Useful Customer Segmentation Methods for Banks
Customer Segmentation is the division of a specific market into buckets of customers who share similar characteristics. However, gone are the days that big financial institutions can afford to segment their customers by merely using demographic criteria, including age and income, or firmographic attributes such as industry or company size. With fierce competition from fintechs and non-bank competitors, understanding the customers only by who they are is no longer enough for incumbents. Instead, understanding what consumers do and how they behave is imperative to better engage with them. That’s why many marketers refer now to “buyer persona” instead of “target market.”
Behavioral segmentation has become the most popular segmentation method for marketers: according to research from the Marketing News portal, conducted with 800 marketing professionals from over 20 industries, 91 percent of the respondents said that behavior is the most effective method of segmentation.
By extracting insights from customers’ actions, behavioral segmentation allows brands to mold every touchpoint with their customers in mind and make the experience relevant to them, eliminating friction points along the customer journey.
The Four “Ps” Of Behavioral Segmentation
Gary DeAsi, Director of Demand Generation at Pointillist, identified four “Ps” of behavioral segmentation and their benefits:
- Prediction: Foreseeing consumer’s future behavior through historical data analysis allows companies to have more control over their activities.
- Personalization: Different products or services can be catered to different segments of consumers, using the most appropriate channels.
- Prioritization: Allows companies to focus on those segments that will bring more profitability and positive outcomes to the business.
- Performance: Enables businesses to track and quantify the value of customer segments throughout a given period.
There are many different ways of behavioral segmentation, including:
- Purchasing behavior: Helps understand how customers from different segments behave during the buying process.
- Usage: Observes the frequency or the number of products or services purchased, allowing to predict customers’ loyalty, churn, and ultimately, their lifetime value. High usage, however, doesn’t necessarily translate into loyalty: a consumer visiting a retail branch too often, for example, might be a flag that they are only doing so because they are not finding the help they need in other channels (digital or telephone).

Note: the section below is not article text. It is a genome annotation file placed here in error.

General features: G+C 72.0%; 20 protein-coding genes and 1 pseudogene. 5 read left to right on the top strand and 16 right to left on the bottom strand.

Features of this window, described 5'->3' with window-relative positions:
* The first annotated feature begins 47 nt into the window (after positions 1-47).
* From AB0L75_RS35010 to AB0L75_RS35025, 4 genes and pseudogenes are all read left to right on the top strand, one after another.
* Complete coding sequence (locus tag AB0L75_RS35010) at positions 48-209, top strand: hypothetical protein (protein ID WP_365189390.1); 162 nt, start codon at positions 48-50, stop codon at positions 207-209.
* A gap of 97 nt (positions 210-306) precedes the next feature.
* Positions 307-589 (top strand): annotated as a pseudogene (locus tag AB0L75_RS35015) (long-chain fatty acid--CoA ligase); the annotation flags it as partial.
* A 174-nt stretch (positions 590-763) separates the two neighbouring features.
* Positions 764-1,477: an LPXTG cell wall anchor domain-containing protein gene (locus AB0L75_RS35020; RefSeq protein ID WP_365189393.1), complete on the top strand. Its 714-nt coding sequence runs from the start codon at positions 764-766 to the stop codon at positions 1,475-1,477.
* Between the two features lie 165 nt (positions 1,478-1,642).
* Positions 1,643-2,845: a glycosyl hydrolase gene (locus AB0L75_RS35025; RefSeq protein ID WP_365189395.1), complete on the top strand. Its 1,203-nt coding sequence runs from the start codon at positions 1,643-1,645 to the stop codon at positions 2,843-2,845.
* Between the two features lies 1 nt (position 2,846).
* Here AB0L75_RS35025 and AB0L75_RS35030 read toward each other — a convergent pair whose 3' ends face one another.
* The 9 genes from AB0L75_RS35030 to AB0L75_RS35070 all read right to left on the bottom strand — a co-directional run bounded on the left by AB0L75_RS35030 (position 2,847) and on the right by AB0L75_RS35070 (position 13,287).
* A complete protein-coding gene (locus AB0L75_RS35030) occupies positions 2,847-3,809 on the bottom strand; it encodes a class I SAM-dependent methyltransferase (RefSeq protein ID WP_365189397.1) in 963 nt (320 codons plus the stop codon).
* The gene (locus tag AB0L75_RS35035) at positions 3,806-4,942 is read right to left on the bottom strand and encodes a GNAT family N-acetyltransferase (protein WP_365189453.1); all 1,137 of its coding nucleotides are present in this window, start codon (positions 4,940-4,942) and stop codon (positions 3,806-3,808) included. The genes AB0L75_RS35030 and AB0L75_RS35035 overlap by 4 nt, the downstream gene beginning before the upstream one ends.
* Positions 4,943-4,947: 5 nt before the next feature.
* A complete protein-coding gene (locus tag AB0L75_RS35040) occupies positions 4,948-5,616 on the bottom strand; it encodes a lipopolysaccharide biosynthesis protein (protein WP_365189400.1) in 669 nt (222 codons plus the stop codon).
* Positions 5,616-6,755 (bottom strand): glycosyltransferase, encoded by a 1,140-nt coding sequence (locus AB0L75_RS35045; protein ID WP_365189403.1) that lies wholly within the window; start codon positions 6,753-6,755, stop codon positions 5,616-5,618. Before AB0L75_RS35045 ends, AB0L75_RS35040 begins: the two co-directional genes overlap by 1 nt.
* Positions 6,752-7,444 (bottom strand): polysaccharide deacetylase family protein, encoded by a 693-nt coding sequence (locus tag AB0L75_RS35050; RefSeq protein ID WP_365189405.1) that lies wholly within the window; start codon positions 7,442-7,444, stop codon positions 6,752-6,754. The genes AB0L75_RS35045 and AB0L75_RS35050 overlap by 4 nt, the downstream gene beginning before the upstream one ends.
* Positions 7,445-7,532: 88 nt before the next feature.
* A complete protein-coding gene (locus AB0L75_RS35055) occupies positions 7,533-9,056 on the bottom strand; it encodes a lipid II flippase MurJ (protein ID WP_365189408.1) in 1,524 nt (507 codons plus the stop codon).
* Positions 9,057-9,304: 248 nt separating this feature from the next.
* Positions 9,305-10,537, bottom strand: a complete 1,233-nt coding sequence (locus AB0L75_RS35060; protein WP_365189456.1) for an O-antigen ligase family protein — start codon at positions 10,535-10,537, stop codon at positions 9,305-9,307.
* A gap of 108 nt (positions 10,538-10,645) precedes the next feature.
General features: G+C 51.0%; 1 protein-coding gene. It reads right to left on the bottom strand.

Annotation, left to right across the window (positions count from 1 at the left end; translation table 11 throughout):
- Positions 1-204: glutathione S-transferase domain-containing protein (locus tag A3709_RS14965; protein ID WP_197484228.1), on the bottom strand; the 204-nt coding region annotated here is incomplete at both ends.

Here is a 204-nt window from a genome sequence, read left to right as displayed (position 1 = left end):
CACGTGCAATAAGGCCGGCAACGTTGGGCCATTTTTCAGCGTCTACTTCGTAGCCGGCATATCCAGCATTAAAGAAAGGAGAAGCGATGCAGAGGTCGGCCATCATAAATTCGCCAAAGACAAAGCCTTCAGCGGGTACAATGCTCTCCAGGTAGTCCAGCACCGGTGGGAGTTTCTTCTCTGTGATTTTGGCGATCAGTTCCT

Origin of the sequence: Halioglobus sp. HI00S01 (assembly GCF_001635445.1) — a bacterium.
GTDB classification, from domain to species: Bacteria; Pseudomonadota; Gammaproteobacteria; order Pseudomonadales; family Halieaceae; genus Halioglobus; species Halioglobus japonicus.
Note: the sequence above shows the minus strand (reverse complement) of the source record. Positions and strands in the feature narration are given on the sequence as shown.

- Customer journey stage: Allows to address the consumer according to the stage they are situated in the marketing funnel, i.e. awareness, interest, consideration, intent, evaluation, and purchase stages.
Other Useful Customer Segmentations Methods
- Psychographic segmentation: This is a method used to divide consumers into sub-groups based on shared beliefs and motivations, irrespective of demographic criteria. A millennial consumer can be an early adopter and confident user of online banking and cellphone banking apps, but still be a conservative investor who does not feel equipped to manage their financial investments.
- Life stage segmentation: Though life stage segmentation is frequently confused with age, it focuses more on the milestones of a customer’s life. Using another banking example: graduating from college is a critical moment, especially as the student debt soars across North America, impacting different demographics and age groups. Similarly, a newly married couple might look for loans to buy their first home. Understanding these milestones help banks cater products to these niches.
- Attitude segmentation: Examples of attitude segmentation are client’s satisfaction level and trust in banks. Legacy banks usually have stronger brands than new entrants, but consumers’ trust in these big financial institutions have been shaken since the world financial crisis in 2008, and satisfaction is definitely not on its peak. On top of that, many consumers believe that legacy-free financial brands are more trustworthy and ethical compared to banks.
There is no doubt that understanding who the customers are is still critical for banks and businesses in general. Techniques such as developing customer personas and ideal customer profiles are relevant for understanding target customers and, consequently, for effectively mapping the customer journey. However, banks have to get more granular to deliver meaningful products and services to their clients.
Personalizing the customer experience is vital if businesses want to thrive today, and banks have a lot to learn from other industries. The streaming giant Netflix uses algorithms to recommend films and series to viewers and create engagement and loyalty. Likewise, Amazon, on the pursuit of its vision statement – “to become the most customer-centric company on earth” – uses recommendation engines to suggest products to consumers based on their behavioral interests, taking advantage of big data to learn the user’s friction points and create the ultimate buying experience.
Leveraging the breadth and depth of customer data through advanced analytics techniques, including artificial intelligence and machine learning, is crucial to make better sense of this vast pool of data that banks have on their consumers, enabling them to be more agile and efficient in translating this information into actionable insights that support personalized experiences to their clients.